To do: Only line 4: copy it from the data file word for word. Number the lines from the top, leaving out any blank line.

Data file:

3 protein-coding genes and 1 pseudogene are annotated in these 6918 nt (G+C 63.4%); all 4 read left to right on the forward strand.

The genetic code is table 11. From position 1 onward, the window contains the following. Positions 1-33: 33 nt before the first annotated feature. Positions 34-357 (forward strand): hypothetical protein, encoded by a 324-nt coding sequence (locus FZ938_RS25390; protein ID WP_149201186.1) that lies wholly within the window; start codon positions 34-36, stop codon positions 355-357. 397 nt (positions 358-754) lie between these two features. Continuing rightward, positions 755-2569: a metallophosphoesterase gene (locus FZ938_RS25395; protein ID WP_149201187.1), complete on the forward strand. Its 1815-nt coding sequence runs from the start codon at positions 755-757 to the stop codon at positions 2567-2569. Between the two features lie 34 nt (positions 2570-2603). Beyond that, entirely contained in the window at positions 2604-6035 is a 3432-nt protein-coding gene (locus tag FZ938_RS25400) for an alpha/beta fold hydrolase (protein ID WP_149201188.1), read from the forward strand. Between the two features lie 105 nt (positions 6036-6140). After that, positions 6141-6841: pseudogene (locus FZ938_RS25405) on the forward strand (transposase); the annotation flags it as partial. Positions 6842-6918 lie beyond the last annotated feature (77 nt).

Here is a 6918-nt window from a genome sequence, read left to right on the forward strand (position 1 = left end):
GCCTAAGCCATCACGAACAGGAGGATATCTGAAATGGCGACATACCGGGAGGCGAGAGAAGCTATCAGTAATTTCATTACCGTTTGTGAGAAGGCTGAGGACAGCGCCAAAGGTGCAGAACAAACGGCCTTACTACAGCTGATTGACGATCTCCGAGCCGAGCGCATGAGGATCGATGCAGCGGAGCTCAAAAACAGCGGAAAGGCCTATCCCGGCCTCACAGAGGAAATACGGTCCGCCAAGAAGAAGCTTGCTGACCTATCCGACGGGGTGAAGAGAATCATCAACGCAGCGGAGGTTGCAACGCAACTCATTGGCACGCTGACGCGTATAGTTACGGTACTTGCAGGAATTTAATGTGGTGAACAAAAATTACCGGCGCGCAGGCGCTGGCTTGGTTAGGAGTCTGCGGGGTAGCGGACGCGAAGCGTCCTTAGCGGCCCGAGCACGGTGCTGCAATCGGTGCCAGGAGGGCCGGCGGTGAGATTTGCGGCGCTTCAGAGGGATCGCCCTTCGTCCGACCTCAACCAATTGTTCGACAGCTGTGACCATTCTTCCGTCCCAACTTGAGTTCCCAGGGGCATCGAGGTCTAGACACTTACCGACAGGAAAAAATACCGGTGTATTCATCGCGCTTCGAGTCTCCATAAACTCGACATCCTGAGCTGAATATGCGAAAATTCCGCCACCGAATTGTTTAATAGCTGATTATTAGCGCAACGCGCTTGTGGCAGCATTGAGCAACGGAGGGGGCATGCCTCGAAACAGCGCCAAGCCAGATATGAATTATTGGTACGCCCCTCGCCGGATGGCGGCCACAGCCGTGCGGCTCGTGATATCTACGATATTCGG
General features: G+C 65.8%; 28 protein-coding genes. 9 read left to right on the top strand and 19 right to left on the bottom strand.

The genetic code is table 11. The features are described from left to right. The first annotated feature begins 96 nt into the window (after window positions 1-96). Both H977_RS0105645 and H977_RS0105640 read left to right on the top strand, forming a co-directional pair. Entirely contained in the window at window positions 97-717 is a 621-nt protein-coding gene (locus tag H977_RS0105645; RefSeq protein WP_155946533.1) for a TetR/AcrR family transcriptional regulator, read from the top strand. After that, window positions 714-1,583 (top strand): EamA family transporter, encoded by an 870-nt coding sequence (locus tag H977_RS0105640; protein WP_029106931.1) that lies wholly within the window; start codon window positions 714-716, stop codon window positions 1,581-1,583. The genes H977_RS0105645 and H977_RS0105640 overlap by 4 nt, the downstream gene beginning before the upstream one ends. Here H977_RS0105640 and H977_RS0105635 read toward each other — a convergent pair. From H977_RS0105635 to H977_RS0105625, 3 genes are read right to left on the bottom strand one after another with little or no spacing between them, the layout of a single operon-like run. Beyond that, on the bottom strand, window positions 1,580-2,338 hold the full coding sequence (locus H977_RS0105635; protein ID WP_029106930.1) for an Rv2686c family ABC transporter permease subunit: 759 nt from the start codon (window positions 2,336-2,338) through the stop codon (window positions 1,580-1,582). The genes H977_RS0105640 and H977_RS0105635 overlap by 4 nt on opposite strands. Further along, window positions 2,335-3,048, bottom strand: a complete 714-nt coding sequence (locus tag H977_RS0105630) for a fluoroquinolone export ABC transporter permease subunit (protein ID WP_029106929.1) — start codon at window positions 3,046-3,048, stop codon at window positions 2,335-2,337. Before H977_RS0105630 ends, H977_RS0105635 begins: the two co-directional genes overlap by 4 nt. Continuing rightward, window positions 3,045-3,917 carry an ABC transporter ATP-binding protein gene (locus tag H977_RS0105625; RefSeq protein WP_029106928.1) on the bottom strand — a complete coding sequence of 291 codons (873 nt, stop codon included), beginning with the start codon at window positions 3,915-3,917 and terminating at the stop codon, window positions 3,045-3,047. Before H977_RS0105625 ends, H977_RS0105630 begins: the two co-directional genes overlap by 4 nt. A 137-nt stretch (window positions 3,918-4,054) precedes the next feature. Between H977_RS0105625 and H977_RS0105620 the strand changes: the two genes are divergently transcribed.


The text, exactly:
GCCTAAGCCATCACGAACAGGAGGATATCTGAAATGGCGACATACCGGGAGGCGAGAGAAGCTATCAGTAATTTCATTACCGTTTGTGAGAAGGCTGAGGACAGCGCCAAAGGTGCAGAACAAACGGCCTTACTACAGCTGATTGACGATCTCCGAGCCGAGCGCATGAGGATCGATGCAGCGGAGCTCAAAAACAGCGGAAAGGCCTATCCCGGCCTCACAGAGGAAATACGGTCCGCCAAGAAGAAGCTTGCTGACCTATCCGACGGGGTGAAGAGAATCATCAACGCAGCGGAGGTTGCAACGCAACTCATTGGCACGCTGACGCGTATAGTTACGGTACTTGCAGGAATTTAATGTGGTGAACAAAAATTACCGGCGCGCAGGCGCTGGCTTGGTTAGGAGTCTGCGGGGTAGCGGACGCGAAGCGTCCTTAGCGGCCCGAGCACGGTGCTGCAATCGGTGCCAGGAGGGCCGGCGGTGAGATTTGCGGCGCTTCAGAGGGATCGCCCTTCGTCCGACCTCAACCAATTGTTCGACAGCTGTGACCATTCTTCCGTCCCAACTTGAGTTCCCAGGGGCATCGAGGTCTAGACACTTACCGACAGGAAAAAATACCGGTGTATTCATCGCGCTTCGAGTCTCCATAAACTCGACATCCTGAGCTGAATATGCGAAAATTCCGCCACCGAATTGTTTAATAGCTGATTATTAGCGCAACGCGCTTGTGGCAGCATTGAGCAACGGAGGGGGCATGCCTCGAAACAGCGCCAAGCCAGATATGAATTATTGGTACGCCCCTCGCCGGATGGCGGCCACAGCCGTGCGGCTCGTGATATCTACGATATTCGG